January 5, 2010 | Italian

Child Labor

I am tutored by children.

Over the past three days, I have had three Italian tutoring sessions, first with my niece Sophie, 7, and then with my nephews Charlie, 12, and Peter, 10. As I have mentioned previously, they are the children of Brandt’s sister and are in the midst of a two-week stay in New York. Payment for tutoring services: a $5 Barnes & Noble gift card per hour.

Me, Charlie, Peter, and Sophie

The first tutoring session, with Sophie, was two nights ago. I asked her to teach me to say the alphabet aloud, something I never learned to do properly in either Russian or Arabic. In those two languages, I learned the sounds associated with the various letters much better than I learned the actual letter names.

Although most people don’t often stop to consider this point, a letter’s sound(s) and a letter’s name are two different things. The former is much more critical, especially when you have only two months and you have to choose wisely how you will spend your time. After all, you can’t read a word if you don’t know how to pronounce the sounds in it.

The latter skill—being able to say letters’ names—becomes more important if you need to spell something out loud, or if someone is spelling something out loud for you. This kind of thing doesn’t come up all that much in normal conversation, but the problem is, once it becomes apparent that you can’t spell orally, people tend to disregard any other linguistic achievements and assume you are incompetent.

Although Sophie is only seven, she was very good at telling me what to do. First she went through the letters one by one with me. Then she made me say the alphabet all the way through. Then she said I should do it again, faster.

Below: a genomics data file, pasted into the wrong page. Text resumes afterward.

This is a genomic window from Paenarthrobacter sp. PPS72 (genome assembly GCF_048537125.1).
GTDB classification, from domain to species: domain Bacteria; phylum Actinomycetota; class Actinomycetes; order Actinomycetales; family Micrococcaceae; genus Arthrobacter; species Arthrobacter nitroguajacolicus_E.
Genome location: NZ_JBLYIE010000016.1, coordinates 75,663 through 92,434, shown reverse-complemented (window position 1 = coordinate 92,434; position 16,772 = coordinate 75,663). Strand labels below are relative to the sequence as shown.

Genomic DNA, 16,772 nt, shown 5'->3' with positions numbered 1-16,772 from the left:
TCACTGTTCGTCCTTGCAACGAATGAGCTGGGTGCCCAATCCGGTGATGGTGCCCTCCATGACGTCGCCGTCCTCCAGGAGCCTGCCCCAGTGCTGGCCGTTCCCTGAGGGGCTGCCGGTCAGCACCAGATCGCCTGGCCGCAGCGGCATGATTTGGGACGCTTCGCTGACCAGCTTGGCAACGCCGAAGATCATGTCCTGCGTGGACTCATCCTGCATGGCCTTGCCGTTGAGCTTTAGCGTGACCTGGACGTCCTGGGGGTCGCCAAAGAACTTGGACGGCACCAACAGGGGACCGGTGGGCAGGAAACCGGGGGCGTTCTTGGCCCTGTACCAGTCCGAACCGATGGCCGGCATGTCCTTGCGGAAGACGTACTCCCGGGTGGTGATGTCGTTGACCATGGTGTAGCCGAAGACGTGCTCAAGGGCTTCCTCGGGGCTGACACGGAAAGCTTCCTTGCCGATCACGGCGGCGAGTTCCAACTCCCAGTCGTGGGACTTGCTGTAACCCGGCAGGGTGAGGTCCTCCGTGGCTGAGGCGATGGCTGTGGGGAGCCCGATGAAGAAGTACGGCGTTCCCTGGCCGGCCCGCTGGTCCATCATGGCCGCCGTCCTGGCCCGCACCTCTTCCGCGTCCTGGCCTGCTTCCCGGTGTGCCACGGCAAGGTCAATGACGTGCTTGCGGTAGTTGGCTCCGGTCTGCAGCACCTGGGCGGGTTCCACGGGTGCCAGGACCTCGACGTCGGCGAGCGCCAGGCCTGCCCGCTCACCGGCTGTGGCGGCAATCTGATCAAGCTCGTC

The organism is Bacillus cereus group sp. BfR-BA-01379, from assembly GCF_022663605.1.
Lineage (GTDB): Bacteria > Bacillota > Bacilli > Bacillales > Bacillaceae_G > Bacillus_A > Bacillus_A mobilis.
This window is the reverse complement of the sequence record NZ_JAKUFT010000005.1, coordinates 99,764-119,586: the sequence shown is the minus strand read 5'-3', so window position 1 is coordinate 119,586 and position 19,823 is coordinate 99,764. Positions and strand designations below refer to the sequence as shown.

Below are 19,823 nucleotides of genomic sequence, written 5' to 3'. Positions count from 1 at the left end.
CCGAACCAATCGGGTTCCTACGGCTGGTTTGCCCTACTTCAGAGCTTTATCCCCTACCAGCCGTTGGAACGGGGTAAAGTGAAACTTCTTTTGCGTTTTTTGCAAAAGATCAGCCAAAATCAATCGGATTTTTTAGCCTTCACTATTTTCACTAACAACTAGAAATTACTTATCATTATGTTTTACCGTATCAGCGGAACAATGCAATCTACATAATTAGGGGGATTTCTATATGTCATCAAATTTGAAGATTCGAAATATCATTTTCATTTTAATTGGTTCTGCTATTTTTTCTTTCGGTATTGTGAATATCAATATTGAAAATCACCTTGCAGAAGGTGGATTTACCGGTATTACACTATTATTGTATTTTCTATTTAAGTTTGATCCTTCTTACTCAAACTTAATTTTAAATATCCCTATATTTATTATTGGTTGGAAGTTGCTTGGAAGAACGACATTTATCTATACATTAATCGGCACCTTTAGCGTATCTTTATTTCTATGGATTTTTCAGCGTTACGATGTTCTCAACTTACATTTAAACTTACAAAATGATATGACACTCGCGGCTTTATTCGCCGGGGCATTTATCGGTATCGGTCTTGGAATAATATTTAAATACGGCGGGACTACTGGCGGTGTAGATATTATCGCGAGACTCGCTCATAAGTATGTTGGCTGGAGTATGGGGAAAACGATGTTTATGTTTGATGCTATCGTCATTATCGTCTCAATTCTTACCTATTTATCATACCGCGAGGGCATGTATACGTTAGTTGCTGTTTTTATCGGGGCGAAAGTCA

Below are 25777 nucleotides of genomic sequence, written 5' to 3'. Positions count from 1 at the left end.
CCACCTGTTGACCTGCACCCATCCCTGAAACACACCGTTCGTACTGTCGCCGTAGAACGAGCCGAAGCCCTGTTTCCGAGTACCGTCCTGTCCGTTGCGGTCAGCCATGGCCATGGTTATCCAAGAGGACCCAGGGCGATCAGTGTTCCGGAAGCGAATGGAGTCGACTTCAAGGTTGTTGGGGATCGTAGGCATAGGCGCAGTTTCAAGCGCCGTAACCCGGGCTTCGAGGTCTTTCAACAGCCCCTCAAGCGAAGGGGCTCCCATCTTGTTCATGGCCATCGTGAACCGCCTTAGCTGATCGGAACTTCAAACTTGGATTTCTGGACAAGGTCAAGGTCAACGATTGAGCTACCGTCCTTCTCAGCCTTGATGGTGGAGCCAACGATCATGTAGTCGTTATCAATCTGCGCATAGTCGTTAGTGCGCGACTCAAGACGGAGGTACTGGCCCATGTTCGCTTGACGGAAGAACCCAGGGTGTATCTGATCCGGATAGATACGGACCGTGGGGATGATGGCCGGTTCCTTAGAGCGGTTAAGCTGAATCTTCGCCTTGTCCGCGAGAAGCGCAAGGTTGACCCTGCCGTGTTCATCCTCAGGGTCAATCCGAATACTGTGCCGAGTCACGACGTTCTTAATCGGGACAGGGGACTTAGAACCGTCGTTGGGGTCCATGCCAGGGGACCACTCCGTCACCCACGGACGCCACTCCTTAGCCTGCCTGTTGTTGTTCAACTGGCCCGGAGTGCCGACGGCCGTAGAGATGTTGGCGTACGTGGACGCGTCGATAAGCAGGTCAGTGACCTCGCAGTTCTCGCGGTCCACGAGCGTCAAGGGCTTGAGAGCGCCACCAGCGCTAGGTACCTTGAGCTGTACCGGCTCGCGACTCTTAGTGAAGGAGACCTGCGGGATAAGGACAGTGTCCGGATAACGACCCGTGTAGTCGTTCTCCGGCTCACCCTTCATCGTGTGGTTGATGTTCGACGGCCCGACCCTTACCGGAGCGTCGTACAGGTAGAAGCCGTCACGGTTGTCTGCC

Then faster!

Then faster!!

Eventually I met her exacting standards, and we moved on to part two of the lesson.

Sophie, 7, Italian Tutor

Sophie had brought her Italian homework with her, so together we read a story about a little boy, his father, his grandfather, and a snowstorm. Occasionally there was a word I would help her with, and she would look at me with great astonishment and say things like, “How did you know that?” or “You are a genius!” (There is nothing like admiration from a seven-year-old to make you feel great.) From the snow story, I learned words that I had not previously encountered in any of my books—for example, pupazzo (snowman) and una battaglia a palle di neve (snowball fights). I guess these are not viewed as high priorities for adult learners.

That was two days ago. Then, yesterday, Charlie tutored me, and today I had a third session, with Peter. All three children were wonderful teachers; I would have to rate this tutoring idea a total success. And, as an important side benefit, I got to spend extra time on my own with my niece and nephews.

When you live on different continents, there aren’t all that many opportunities for that kind of thing, so it was pretty special.

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